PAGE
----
TsukuBlog

A Local Perspective on Life in Tsukuba, Ibaraki, Japan.

Traces of Tsukuba`s Mammals- Past and Present

Localy found Nauman-Zo fossil on display at the Sakura History Museum

Locally found Nauman-Zo fossils on display at the Sakura History Museum

Though now we imagine them as being confined to Japan`s mountainous areas, it should come as no surprise to learn that LARGE MAMMALS once roamed the Kanto plain, the vast (by Japanese standards), and now heavilly developed, and mostly flat area  surrounding Tokyo. The bones of DEER  have been found among the discarded shells and pottery shards unearthed at many of  Ibaraki Prefectures numerous KAIZUKA (貝塚), the shell mounds which were the garbage dumps of this areas prehistoric inhabitants ( a large deer skull was actually found just behind my house at the Asahi-Dai Kaizuka-  旭台貝塚), and there is at least one clay figurine (HANIWA) which has been found in Tsukuba ( at the Taki no Dai Kofun Burial Mound in Kamizakai), depicting the same animal, which has not been spotted in REAL LIFE in this area for a VERY LONG TIME.

The mighty Hanamuro River

The mighty Hanamuro

What DOES come as something completely unexpected to both foreigner and Japanese alike, is finding out that an ancient relative of the elephant, Elephas namadicus ( Nauman-zo- in Japanese), once frolicked on the land which eventually came to part of Tsukuba City. In 1975, construction workers found parts of this animals fossilized skelton (carbon dated to be about 31,000 years old), along Tsukuba`s Hanamuro River, near the hamlet of Kurakake ( they had been cementing  the banks, of course !) These actual remains ( not replicas) can be seen at the Sakura History Museum ( REKISHI SHIRYOKAN), which is located behind the Sakura City Office.
This Japanese elephant was first discovered by visiting German Naturalist Heinrich Edmund Naumann (1854-1927), in Yokosuka (thus the Japanese name Nauman-zo (zo means elephant), and the scientific name Elephas namadicus naumannni , given in 1924). This exciting finding gave credence ( or should I say gave rise to) the idea that the Japanese Islands had once been connected to the continent by a land-bridge. 
Similar   Japanese elephant fossils were subsequently discovered in places such as Chiba (our neighboring prefecture), Nagano, and Hokkaido. At some of these other sites, a big deal has been made of the fact that elephants once had lived there, but here in Tsukuba, for some reason, our nauman-zo has remained almost completely in the shadows, unpublicized and unknown (whenever, I take Japanese friends to see the fossil they are genuinely surprised!).
Elephas namadicus became extinct about 20,000 years ago, as a result, it seems, of OVER-HUNTING.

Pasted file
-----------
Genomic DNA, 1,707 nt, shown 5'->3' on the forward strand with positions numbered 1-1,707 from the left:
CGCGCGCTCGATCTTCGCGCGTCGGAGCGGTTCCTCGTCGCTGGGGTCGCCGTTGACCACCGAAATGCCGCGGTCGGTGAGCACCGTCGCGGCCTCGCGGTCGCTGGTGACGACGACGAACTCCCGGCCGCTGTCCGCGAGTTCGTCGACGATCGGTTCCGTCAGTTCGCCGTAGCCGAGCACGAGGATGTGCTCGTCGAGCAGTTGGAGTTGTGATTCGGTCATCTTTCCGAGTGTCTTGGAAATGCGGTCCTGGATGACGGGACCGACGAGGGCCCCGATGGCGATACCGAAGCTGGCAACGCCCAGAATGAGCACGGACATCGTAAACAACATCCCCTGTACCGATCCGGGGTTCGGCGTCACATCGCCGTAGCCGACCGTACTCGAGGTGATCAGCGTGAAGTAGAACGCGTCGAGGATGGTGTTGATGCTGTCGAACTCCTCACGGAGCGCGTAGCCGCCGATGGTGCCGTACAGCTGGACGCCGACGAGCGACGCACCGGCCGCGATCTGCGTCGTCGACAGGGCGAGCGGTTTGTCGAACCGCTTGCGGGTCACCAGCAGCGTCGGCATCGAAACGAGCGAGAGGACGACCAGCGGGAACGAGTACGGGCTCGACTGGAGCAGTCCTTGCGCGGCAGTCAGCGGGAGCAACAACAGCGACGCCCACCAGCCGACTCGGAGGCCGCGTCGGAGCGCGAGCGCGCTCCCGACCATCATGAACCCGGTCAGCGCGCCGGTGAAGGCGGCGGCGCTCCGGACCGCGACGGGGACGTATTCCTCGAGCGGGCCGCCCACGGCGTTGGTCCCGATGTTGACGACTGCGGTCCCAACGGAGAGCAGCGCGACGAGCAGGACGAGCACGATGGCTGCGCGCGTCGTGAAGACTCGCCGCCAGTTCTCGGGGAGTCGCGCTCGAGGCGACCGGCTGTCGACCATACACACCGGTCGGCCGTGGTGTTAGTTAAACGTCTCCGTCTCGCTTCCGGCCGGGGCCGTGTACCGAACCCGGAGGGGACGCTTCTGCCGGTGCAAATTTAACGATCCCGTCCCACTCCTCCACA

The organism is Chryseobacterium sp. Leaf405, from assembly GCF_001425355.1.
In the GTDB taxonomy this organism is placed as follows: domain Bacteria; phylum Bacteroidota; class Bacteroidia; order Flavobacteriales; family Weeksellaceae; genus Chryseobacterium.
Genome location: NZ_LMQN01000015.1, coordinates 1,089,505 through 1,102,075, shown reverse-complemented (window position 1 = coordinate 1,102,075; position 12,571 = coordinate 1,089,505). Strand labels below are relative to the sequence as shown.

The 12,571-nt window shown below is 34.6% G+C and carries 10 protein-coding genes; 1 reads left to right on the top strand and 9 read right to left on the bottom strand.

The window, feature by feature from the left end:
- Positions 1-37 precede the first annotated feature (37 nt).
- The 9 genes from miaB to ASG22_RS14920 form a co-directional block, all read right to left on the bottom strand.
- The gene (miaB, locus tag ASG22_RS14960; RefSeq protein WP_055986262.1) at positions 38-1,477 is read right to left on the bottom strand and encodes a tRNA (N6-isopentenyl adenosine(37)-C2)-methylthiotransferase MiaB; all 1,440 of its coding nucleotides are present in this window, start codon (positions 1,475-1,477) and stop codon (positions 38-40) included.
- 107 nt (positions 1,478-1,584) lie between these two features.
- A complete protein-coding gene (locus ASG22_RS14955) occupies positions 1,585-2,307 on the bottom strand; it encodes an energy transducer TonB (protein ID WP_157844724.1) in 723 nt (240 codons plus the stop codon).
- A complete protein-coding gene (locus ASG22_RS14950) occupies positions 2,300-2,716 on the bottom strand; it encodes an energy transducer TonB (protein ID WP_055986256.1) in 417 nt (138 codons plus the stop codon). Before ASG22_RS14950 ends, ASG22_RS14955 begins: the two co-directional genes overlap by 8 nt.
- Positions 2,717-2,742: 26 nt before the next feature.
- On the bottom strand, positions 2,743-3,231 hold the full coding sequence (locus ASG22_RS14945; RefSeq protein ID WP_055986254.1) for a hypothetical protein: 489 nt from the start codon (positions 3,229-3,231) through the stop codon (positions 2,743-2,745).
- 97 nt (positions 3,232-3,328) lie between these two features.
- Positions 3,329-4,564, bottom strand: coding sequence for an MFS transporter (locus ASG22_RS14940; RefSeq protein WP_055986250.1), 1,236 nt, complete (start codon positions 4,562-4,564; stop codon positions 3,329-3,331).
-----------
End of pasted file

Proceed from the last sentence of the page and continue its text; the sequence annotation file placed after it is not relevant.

Here are some towns which promote the fact that Nauman-zo fossils were found in or around them:
Tracks in the soil-  in Tsukuba, Saiki. Do you know whose they are?

Tracks in the soil- in Tsukuba, Saiki. Do you know whose they are?

No longer do large mammals inhabit Tsukuba`s lowland woods and fields ( but there are wild boars in the mountains). However, there are still PLENTY of smaller, warm-blooded critters (besides cats and dogs and domestic animals). The only problem is that they can be more than a bit difficult to catch sight of in action. You ARE very likely , though, to see TRACES of these small creatures. By that, I mean mostly, footprints, scat, and unfortunately, road-kill.

I have written before how Tsukuba is one of the place in Japan where residents are most aware of the presence of moles (mogura)- http://blog.alientimes.org/2009/01/making-a-mountain-of-tsukubas-mole-hills-mogura-zuka/ .

As I walk the paths between fields in my Tsukuba neighborhood each day, I try to identify the different footprints left from the night before. There are Tanuki, Weasel (itachi), hakubishin (paguma larvata), rabbit, mice, and I believe………..FOX. There are also lots of BATS of different species.

In all my years of Tsukuba nature watching I have been able to catch at a least a quick glance at each of these mammals going about their business ( even the fox!), though these sighting have been EXTREMELY infrequent (except for the bats!).

In order to best appreciate and identify the creatures living around me, I bought two highly usefull field-guides ( by now very well worn)- one for foot prints and one for scat (poop).

Little piles of scat

Little piles of scat

Over the next few weeks I will occassionally share some more aboout my encounters with Tsukuba`s little mammals, many of whom will be violently driven out of their homes when the bulldozers come to Konda for the big proposed development project. There should be a major increase in ROADKILL (this trend has already begun).

The words of a great Joni Mitchell song come to mind-

Dont it always seem to go

that you dont know what you got till its gone

They paved paradise and put up a parking lot

a common mammal in Tsukuba- the hakubishin

A common mammal in Tsukuba- the hakubishin

You guessed it. The footprints and scat in the pictures I have posted above are those of the Japanese hare ( no-usagi), also common in tsukuba (though rarely seen!).



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